The hardest thing about living on the farm in Argentina was how disconnected I was from everything and everyone. So much of the work that I am doing right now is Internet dependent. Also, it was extremely cold, mostly at night (it’s winter in South America). I’ve never been more thankful for hot water and wool. On any given day, I was layering practically half of the clothes that I packed.
One of my favorite tasks on the farm was managing the vineyard, and by managing, I mean cutting a bunch of branches. However, it wasn’t as easy as I initially thought it would be. It was quite rigorous work. Although, it was peaceful. My directions were simple: trim the branches to create a single trunk with two main branches and three smaller branches that grow from the two. I thought, “I can manage that.”
Then the (existential) questions crept in: How do I know which branches to cut? How can I cut the branches that will yield the most (and best) fruit?
The fact is you don’t know. You do your best and keep in mind the vines’ need for balance and nourishment. I approached this task in a similar way that I approach creating sculpture. The only difference is that the vines are living things and even with the most cautious of care taking, the results are not up to me.
I’m still learning how much of life is that way too.
La Rioja, Argentina — I’m living on a farm in the middle of nowhere. The nearest town with people (and Internet access) is 187 miles away.
I have been interested in Homesteading for several years now. It all started with a book that changed how I thought about work, time and money. The premise is simple: if you don’t need a lot of money (i.e.an expensive lifestyle), then you don’t need to make a lot of money, and you can spend more time doing things you want to do.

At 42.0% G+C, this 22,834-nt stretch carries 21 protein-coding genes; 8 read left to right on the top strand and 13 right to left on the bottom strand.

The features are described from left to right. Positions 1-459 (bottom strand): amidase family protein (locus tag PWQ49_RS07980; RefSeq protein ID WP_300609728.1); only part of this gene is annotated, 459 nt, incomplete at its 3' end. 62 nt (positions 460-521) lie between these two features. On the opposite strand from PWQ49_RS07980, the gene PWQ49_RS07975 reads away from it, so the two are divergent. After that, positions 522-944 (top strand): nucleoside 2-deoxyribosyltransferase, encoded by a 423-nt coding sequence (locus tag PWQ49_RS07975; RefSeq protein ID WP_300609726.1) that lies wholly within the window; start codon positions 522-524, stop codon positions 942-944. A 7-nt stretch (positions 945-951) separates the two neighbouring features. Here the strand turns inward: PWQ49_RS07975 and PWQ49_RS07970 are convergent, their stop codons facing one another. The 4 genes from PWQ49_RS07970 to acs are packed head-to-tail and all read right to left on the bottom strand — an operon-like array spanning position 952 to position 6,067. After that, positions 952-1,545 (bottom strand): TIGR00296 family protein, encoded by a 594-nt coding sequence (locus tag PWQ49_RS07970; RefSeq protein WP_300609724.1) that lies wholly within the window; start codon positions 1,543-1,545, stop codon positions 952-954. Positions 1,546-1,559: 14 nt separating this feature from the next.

So for the next 3 weeks, I’m doing something I’ve always wanted to do. I’m living on a farm. The family that owns the farm has lived in La Rioja for over 18 years and they built everything from the ground up, including 2 houses, the plumbing system and solar panels for electricity. It’s modern and well-designed. While I’m here, I will be helping with chores; gardening, building stuff, feeding animals, whatever they need. In return, I’ll learn about managing a family farm and improve my Spanish (they don’t speak English). It’s basically a masterclass in innovation and sustainable living.
On one hand, it’s glorious (because I’m an introvert from NYC, so I know the value of quiet spaces). On the other hand, it’s a little terrifying because I have an overly active imagination, I’m a bit paranoid and low-key afraid of the dark.
In addition to learning Spanish, I’m helping them with their English. Just the other night, we gathered around the dinner table to play a trivia game on their iPad. While the words were in Spanish, the topics were international. There were questions about celebrities, religion, history, movies, popular culture…everything. Well, a question popped up on the screen and I laughed out loud. My Spanish vocabulary is the equivalent of a three-year-old’s, mind you but I knew what the question was about. They all looked at me a bit puzzled, waiting for me to explain myself. But I didn’t have the heart to tell them what ‘twerking’ was. Not yet.